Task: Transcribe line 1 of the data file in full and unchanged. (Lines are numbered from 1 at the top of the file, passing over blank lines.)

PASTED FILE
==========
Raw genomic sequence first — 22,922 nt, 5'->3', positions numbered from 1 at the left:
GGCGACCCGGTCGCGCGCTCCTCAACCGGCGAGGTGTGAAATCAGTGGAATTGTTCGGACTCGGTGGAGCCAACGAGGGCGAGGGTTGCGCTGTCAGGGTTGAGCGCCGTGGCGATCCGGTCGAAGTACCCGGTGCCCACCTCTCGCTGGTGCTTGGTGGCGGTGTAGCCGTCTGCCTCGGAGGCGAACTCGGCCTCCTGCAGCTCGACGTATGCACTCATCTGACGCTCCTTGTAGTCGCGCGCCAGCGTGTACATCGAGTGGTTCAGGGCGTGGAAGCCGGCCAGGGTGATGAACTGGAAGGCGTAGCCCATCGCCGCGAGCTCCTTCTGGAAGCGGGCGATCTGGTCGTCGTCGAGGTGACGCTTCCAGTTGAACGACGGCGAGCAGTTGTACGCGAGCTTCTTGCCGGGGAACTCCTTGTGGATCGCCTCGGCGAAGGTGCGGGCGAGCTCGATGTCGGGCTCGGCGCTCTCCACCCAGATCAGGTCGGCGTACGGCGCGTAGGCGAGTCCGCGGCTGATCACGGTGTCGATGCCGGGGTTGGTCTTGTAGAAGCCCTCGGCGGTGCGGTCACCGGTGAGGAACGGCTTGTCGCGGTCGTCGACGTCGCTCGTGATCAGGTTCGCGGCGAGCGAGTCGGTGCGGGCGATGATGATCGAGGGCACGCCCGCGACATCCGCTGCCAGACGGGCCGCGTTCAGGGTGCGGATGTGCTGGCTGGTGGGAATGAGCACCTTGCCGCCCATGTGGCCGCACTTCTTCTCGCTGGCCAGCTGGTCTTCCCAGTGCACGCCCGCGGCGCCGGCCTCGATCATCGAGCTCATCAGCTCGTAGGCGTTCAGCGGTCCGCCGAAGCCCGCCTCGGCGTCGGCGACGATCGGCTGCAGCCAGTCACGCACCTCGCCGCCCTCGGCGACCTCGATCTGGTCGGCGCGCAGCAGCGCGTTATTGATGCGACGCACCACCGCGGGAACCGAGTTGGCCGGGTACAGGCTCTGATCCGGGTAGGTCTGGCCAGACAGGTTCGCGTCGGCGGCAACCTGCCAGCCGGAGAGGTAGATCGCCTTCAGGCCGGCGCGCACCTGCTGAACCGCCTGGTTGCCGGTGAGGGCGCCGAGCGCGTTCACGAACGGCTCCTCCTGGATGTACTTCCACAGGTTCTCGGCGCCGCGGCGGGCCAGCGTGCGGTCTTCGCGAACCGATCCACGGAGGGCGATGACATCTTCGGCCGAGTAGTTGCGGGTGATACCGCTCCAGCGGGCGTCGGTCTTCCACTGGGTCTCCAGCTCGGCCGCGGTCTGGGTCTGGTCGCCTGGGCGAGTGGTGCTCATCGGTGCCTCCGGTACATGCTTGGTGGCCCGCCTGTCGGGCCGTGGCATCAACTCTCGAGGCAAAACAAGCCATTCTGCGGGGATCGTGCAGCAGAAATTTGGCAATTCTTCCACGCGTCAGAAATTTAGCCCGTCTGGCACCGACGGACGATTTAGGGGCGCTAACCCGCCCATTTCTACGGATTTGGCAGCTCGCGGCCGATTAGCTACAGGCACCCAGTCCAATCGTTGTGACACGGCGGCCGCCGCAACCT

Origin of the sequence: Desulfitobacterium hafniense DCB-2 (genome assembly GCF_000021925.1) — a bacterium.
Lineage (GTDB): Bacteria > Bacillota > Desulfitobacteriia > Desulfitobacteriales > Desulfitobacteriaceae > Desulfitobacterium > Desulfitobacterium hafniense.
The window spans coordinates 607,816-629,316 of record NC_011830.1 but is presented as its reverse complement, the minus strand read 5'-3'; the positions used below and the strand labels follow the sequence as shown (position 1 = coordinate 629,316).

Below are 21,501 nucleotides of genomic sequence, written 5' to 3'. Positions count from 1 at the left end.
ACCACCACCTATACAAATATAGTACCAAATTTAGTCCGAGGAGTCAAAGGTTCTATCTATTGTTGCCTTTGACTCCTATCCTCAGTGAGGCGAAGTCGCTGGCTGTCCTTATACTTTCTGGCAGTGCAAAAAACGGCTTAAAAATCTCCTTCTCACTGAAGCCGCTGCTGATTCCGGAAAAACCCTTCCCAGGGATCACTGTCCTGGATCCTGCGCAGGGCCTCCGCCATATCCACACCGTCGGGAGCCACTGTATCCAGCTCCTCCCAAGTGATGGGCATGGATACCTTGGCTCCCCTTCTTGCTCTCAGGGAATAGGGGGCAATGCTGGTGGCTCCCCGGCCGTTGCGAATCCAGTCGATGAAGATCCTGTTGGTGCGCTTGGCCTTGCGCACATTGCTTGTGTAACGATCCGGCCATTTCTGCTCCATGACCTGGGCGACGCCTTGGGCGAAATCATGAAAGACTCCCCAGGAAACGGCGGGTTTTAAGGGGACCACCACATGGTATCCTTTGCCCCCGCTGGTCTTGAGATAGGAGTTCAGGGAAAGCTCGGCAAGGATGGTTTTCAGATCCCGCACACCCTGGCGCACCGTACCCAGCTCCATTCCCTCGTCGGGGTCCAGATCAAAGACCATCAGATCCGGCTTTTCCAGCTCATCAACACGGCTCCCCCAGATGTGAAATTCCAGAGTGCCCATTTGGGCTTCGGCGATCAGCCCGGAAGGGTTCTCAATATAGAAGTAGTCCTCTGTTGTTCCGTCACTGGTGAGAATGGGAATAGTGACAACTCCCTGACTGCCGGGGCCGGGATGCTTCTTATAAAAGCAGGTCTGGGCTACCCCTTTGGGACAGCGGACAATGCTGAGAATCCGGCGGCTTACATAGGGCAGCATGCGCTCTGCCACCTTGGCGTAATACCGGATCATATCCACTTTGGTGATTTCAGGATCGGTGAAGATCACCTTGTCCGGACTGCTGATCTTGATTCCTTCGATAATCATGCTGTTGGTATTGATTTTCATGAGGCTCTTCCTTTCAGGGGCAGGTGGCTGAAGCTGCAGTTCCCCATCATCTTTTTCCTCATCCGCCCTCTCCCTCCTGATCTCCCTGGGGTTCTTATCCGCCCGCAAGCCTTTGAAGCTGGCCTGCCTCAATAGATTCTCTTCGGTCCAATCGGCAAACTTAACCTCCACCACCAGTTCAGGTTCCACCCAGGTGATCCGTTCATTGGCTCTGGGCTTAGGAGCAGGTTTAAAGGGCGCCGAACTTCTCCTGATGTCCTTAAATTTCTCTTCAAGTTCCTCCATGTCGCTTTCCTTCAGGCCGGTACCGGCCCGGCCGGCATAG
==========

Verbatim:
Raw genomic sequence first — 22,922 nt, 5'->3', positions numbered from 1 at the left: